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Milestone: Q&A With Puma’s Jay Piccola

Puma is ready to pounce once again.

Celebrating its 65th anniversary, the Herzogenaurach, Germany-based sports-lifestyle company aims to shake off the slumping sales and missed profit targets that have dogged it over the past several seasons.

For starters, new CEO Björn Gulden will take the reins July 1, ending the 18-month tenure of Franz Koch, successor to longtime head Jochen Zeitz. And in the U.S., Jay Piccola, president and GM of Puma North America, said a more focused organization means there is a renewed energy.

“It’s more instinctive than anything else,” he said. “But if you’ve been in this industry long enough, you get a vibe from the marketplace, from the consumer and from the retailers and from what current sell-throughs are bubbling. You know it’s brewing. Things come in cycles, [and] I feel a real positive cycle arriving.”

Under Piccola, who has led Puma North America since 1997, the financial picture has outpaced the rest of the company: Sales were up slightly in the first quarter ended last month. But the executive told Footwear News that new initiatives to re-establish Puma as a performance brand are beginning to pay off in markets such as running and training, and those efforts should also recharge the firm’s high-end and fashion businesses.

Retailers said that while the brand has work to do, the performance focus is critical.

“Puma has its challenges. But we’ve met with them recently and they are making progress and working to do a lot of things right,” said Ken Hicks, chairman, president and CEO of Foot Locker Inc. “We want Puma to succeed. In some of our markets, Puma was a No. 2 or 3 player. They’re not now. But we think they can get back to being a major player again.”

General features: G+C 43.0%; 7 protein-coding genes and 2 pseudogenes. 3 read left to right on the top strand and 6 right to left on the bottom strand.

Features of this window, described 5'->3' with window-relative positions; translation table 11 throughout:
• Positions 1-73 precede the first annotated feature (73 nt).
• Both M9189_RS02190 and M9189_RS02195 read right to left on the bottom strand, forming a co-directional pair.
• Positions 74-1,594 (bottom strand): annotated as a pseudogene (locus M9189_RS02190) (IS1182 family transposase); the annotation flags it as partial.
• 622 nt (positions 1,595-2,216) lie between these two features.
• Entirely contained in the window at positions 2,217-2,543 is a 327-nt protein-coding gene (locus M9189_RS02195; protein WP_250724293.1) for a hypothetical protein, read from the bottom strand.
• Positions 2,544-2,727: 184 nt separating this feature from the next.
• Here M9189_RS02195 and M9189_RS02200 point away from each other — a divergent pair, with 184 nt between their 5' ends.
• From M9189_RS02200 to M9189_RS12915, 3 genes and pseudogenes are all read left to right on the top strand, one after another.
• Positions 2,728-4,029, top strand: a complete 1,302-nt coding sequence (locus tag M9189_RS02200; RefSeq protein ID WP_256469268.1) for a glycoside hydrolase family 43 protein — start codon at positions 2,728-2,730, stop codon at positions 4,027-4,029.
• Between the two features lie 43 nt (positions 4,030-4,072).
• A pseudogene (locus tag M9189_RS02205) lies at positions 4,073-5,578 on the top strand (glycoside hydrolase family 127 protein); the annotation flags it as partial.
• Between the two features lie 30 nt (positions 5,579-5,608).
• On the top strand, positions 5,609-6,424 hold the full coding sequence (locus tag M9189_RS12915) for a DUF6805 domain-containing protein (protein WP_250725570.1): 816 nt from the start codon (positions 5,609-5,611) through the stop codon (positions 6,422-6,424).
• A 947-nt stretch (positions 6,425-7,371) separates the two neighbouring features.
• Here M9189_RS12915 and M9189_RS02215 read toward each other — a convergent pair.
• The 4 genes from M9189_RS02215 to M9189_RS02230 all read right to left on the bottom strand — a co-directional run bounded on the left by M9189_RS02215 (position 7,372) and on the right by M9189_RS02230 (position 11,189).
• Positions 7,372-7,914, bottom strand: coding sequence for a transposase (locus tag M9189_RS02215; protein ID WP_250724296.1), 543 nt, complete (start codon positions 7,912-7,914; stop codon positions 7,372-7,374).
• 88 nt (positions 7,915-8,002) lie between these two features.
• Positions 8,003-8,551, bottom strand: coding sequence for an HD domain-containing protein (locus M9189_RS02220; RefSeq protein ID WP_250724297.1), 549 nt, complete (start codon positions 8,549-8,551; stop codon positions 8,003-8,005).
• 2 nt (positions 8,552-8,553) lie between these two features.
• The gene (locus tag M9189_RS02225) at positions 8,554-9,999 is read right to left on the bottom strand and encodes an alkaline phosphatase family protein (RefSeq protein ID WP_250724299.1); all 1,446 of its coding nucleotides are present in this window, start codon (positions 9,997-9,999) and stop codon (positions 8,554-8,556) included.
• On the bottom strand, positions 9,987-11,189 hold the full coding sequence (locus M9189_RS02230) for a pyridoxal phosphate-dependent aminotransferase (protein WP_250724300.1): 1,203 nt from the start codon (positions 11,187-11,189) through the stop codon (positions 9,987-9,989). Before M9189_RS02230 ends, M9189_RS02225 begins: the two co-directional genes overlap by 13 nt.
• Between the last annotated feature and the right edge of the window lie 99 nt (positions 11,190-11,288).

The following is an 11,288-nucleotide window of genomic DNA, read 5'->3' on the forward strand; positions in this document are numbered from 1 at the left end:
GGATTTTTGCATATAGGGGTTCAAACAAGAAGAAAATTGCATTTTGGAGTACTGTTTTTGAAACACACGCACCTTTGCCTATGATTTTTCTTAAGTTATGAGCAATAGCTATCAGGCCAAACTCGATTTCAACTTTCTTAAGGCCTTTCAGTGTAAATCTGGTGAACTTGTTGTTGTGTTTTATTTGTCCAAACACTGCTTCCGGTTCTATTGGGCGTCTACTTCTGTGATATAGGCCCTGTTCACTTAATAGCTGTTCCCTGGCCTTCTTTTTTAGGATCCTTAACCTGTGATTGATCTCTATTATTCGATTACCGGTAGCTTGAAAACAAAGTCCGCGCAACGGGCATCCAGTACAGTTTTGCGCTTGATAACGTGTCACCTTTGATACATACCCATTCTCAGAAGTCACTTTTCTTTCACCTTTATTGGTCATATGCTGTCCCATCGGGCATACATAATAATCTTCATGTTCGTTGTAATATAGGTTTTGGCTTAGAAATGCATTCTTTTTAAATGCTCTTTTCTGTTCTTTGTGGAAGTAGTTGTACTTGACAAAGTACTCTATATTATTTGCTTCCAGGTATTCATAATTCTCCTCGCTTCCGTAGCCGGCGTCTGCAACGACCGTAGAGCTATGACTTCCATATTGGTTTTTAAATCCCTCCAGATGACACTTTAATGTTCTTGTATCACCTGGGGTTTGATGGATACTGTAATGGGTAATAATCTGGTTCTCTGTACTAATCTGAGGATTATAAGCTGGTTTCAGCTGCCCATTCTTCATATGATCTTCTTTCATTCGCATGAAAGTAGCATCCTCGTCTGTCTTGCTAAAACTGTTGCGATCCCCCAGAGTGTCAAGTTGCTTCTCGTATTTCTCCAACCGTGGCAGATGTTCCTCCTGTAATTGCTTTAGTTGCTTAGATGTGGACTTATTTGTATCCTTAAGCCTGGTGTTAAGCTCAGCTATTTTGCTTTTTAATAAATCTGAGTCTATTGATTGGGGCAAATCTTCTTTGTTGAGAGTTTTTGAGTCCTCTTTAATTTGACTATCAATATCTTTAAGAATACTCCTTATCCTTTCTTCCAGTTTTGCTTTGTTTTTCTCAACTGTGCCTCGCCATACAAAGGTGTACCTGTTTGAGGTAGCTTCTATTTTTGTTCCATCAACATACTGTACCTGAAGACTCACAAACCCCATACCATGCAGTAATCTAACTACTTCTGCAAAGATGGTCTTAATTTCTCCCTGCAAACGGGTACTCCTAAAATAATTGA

Piccola noted, “As much change as has been occurring, we try to keep things as calm as possible in North America. And that includes keeping your business increasing and keeping the profits growing. Change can be chaotic, but change also can be good. If we are a credible and desirable performance company, it will assist our lifestyle business. That’s the magic that only Puma has.”

Here, Piccola talks turning 65, the new face at the top and why being bratty is a good thing.

Puma’s new CEO takes office next week. What are you expecting as Gulden begins in the position?
JP:
I am legitimately excited about him coming on board. He’s a real down-to-earth person and very knowledgeable. He’s touched every category: apparel, retail. I’m happy about his U.S. experience, but he’s truly global. He understands the European market, he understands the Asian market, and he looks at the entire globe through a retailer’s lens, which is needed. If we have to do something a little bit better, it’s think more like the retailers. He brings that to the party.

Will he shake up the core business?
JP:
Puma is a very rich brand. It’s rich in heritage, it’s rich in success. But there are many things that require some tweaking and adjusting, just like it is required in every company, and what is critical is that he understands those needs right away. He’s got to prioritize. I’m not privy to how he’s going to prioritize, but clearly some of the needs in the U.S. have already been discussed, and he’s all over them.

As Puma turns 65, how are you feeling about where the company is both here in the U.S. and globally?
JP:
I was here [at Puma] shortly before [we turned] 50, and that was quite a milestone. Knowing what we have come through in 15 years and the successes we have accomplished, [as well as] how we have rejuvenated the brand, is quite rewarding.

The past few years haven’t been some of Puma’s best, with slipping results and turmoil in the top post. What do you make of it?
JP: